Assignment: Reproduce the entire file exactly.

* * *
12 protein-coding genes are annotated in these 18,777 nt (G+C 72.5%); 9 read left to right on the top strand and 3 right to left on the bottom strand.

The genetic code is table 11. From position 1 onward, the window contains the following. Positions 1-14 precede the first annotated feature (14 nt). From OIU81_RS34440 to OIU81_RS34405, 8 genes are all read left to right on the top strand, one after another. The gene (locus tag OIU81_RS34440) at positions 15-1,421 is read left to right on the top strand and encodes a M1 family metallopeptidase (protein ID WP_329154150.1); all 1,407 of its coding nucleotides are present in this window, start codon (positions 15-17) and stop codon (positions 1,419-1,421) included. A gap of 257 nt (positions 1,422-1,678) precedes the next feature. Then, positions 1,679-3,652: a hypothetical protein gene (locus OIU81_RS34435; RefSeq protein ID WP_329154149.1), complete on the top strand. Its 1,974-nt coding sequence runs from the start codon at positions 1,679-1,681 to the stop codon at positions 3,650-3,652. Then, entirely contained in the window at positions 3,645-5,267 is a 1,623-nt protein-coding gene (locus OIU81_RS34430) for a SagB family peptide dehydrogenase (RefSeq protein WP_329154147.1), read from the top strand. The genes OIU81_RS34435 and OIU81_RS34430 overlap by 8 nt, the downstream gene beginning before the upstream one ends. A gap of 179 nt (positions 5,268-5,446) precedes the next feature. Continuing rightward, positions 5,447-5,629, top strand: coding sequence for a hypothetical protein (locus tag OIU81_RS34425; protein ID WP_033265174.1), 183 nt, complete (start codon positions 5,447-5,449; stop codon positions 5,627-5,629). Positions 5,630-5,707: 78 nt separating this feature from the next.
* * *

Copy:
12 protein-coding genes are annotated in these 18,777 nt (G+C 72.5%); 9 read left to right on the top strand and 3 right to left on the bottom strand.

The genetic code is table 11. From position 1 onward, the window contains the following. Positions 1-14 precede the first annotated feature (14 nt). From OIU81_RS34440 to OIU81_RS34405, 8 genes are all read left to right on the top strand, one after another. The gene (locus tag OIU81_RS34440) at positions 15-1,421 is read left to right on the top strand and encodes a M1 family metallopeptidase (protein ID WP_329154150.1); all 1,407 of its coding nucleotides are present in this window, start codon (positions 15-17) and stop codon (positions 1,419-1,421) included. A gap of 257 nt (positions 1,422-1,678) precedes the next feature. Then, positions 1,679-3,652: a hypothetical protein gene (locus OIU81_RS34435; RefSeq protein ID WP_329154149.1), complete on the top strand. Its 1,974-nt coding sequence runs from the start codon at positions 1,679-1,681 to the stop codon at positions 3,650-3,652. Then, entirely contained in the window at positions 3,645-5,267 is a 1,623-nt protein-coding gene (locus OIU81_RS34430) for a SagB family peptide dehydrogenase (RefSeq protein WP_329154147.1), read from the top strand. The genes OIU81_RS34435 and OIU81_RS34430 overlap by 8 nt, the downstream gene beginning before the upstream one ends. A gap of 179 nt (positions 5,268-5,446) precedes the next feature. Continuing rightward, positions 5,447-5,629, top strand: coding sequence for a hypothetical protein (locus tag OIU81_RS34425; protein ID WP_033265174.1), 183 nt, complete (start codon positions 5,447-5,449; stop codon positions 5,627-5,629). Positions 5,630-5,707: 78 nt separating this feature from the next.